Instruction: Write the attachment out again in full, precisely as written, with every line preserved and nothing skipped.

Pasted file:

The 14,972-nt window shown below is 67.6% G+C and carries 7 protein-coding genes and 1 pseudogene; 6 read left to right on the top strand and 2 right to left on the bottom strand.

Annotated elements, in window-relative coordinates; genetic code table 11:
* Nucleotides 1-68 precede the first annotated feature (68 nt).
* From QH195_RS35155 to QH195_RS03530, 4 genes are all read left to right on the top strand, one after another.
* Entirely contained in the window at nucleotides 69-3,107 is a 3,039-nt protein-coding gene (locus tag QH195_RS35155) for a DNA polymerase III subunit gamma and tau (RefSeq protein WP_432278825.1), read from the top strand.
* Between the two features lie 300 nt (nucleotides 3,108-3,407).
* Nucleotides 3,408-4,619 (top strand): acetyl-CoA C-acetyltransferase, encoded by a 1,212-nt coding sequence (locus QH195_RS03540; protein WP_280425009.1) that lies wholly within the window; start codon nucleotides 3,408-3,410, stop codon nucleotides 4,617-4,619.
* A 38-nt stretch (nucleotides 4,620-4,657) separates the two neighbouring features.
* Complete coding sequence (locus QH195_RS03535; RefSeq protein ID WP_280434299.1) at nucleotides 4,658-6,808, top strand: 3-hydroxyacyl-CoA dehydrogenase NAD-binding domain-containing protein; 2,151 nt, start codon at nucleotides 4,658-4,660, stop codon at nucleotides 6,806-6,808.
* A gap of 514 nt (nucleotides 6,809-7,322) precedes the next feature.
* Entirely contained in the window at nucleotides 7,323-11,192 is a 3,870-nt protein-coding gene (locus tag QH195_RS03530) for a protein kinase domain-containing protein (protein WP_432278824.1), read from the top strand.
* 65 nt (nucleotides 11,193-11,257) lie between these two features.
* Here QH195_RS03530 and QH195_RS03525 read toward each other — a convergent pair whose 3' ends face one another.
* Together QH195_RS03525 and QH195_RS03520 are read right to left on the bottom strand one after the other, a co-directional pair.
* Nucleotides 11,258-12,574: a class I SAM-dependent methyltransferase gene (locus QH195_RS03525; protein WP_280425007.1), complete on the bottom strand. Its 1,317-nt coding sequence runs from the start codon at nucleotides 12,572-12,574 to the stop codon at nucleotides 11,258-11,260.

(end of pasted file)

The 14,972-nt window shown below is 67.6% G+C and carries 7 protein-coding genes and 1 pseudogene; 6 read left to right on the top strand and 2 right to left on the bottom strand.

Annotated elements, in window-relative coordinates; genetic code table 11:
* Nucleotides 1-68 precede the first annotated feature (68 nt).
* From QH195_RS35155 to QH195_RS03530, 4 genes are all read left to right on the top strand, one after another.
* Entirely contained in the window at nucleotides 69-3,107 is a 3,039-nt protein-coding gene (locus tag QH195_RS35155) for a DNA polymerase III subunit gamma and tau (RefSeq protein WP_432278825.1), read from the top strand.
* Between the two features lie 300 nt (nucleotides 3,108-3,407).
* Nucleotides 3,408-4,619 (top strand): acetyl-CoA C-acetyltransferase, encoded by a 1,212-nt coding sequence (locus QH195_RS03540; protein WP_280425009.1) that lies wholly within the window; start codon nucleotides 3,408-3,410, stop codon nucleotides 4,617-4,619.
* A 38-nt stretch (nucleotides 4,620-4,657) separates the two neighbouring features.
* Complete coding sequence (locus QH195_RS03535; RefSeq protein ID WP_280434299.1) at nucleotides 4,658-6,808, top strand: 3-hydroxyacyl-CoA dehydrogenase NAD-binding domain-containing protein; 2,151 nt, start codon at nucleotides 4,658-4,660, stop codon at nucleotides 6,806-6,808.
* A gap of 514 nt (nucleotides 6,809-7,322) precedes the next feature.
* Entirely contained in the window at nucleotides 7,323-11,192 is a 3,870-nt protein-coding gene (locus tag QH195_RS03530) for a protein kinase domain-containing protein (protein WP_432278824.1), read from the top strand.
* 65 nt (nucleotides 11,193-11,257) lie between these two features.
* Here QH195_RS03530 and QH195_RS03525 read toward each other — a convergent pair whose 3' ends face one another.
* Together QH195_RS03525 and QH195_RS03520 are read right to left on the bottom strand one after the other, a co-directional pair.
* Nucleotides 11,258-12,574: a class I SAM-dependent methyltransferase gene (locus QH195_RS03525; protein WP_280425007.1), complete on the bottom strand. Its 1,317-nt coding sequence runs from the start codon at nucleotides 12,572-12,574 to the stop codon at nucleotides 11,258-11,260.